| Subseasonal Forecasting with an Icosahedral, Vertically Quasi-Lagrangian Coupled Model. Part I: Model Overview and Evaluation of Systematic Errors - :20557 | Office of Oceanic and Atmospheric Research (OAR)
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Subseasonal Forecasting with an Icosahedral, Vertically Quasi-Lagrangian Coupled Model. Part I: Model Overview and Evaluation of Systematic Errors
  • Published Date:
    2018
  • Source:
    Monthly Weather Review, 146(5), 1601-1617.
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Subseasonal Forecasting with an Icosahedral, Vertically Quasi-Lagrangian Coupled Model. Part I: Model Overview and Evaluation of Systematic Errors
Details:
  • Description:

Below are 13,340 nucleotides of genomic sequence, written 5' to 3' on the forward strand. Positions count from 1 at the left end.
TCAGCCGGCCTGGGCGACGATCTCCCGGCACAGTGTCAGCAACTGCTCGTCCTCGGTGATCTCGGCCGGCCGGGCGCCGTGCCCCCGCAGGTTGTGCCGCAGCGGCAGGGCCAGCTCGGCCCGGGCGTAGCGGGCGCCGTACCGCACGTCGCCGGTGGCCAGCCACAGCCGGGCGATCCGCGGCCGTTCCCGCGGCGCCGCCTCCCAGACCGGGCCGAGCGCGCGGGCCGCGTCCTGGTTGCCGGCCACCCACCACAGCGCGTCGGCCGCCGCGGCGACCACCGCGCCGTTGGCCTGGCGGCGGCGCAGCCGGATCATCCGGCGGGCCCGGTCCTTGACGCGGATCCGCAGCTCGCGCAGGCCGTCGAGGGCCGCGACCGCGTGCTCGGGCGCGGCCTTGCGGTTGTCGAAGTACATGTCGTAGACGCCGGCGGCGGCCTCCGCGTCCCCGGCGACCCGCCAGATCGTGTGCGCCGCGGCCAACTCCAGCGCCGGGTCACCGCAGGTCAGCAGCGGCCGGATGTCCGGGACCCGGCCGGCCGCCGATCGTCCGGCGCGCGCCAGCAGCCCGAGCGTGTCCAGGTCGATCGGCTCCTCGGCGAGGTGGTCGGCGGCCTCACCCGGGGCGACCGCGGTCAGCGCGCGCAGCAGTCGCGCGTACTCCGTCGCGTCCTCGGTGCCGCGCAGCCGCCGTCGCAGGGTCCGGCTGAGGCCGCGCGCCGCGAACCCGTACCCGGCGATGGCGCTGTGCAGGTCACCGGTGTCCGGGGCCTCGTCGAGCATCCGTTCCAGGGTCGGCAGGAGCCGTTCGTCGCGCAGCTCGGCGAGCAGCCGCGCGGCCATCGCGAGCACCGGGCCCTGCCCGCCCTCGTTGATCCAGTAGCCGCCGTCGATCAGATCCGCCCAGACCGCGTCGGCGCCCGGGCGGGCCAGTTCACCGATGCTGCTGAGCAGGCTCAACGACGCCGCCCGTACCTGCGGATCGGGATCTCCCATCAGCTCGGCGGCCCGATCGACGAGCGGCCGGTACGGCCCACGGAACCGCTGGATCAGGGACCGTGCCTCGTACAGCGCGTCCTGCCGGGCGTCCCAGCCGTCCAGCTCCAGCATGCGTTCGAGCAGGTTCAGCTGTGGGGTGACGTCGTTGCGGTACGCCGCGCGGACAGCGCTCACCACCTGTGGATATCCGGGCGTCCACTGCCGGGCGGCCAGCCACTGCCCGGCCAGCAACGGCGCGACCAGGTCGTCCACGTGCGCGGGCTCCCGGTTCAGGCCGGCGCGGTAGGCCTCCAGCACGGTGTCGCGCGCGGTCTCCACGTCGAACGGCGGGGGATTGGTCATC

The atmospheric hydrostatic Flow-Following Icosahedral Model (FIM), developed for medium-range weather prediction, provides a unique three-dimensional grid structure-a quasi-uniform icosahedral horizontal grid and an adaptive quasi-Lagrangian vertical coordinate. To extend the FIM framework to subseasonal time scales, an icosahedral-grid rendition of the Hybrid Coordinate Ocean Model (iHYCOM) was developed and coupled to FIM. By sharing a common horizontal mesh, air-sea fluxes between the two models are conserved locally and globally. Both models use similar adaptive hybrid vertical coordinates. Another unique aspect of the coupled model (referred to as FIM-iHYCOM) is the use of the Grell-Freitas scale-aware convective scheme in the atmosphere. A multiyear retrospective study is necessary to demonstrate the potential usefulness and allow for immediate bias correction of a subseasonal prediction model. In these two articles, results are shown based on a 16-yr period of hindcasts from FIM-iHYCOM, which has been providing real-time forecasts out to a lead time of 4 weeks for NOAA's Subseasonal Experiment (SubX) starting July 2017. Part I provides an overview of FIM-iHYCOM and compares its systematic errors at subseasonal time scales to those of NOAA's operational Climate Forecast System version 2 (CFSv2). Part II uses bias-corrected hindcasts to assess both deterministic and probabilistic subseasonal skill of FIM-iHYCOM. FIM-iHYCOM has smaller biases than CFSv2 for some fields (including precipitation) and comparable biases for other fields (including sea surface temperature). FIM-iHYCOM also has less drift in bias between weeks 1 and 4 than CFSv2. The unique grid structure and physics suite of FIM-iHYCOM is expected to add diversity to multimodel ensemble forecasts at subseasonal time scales in SubX.

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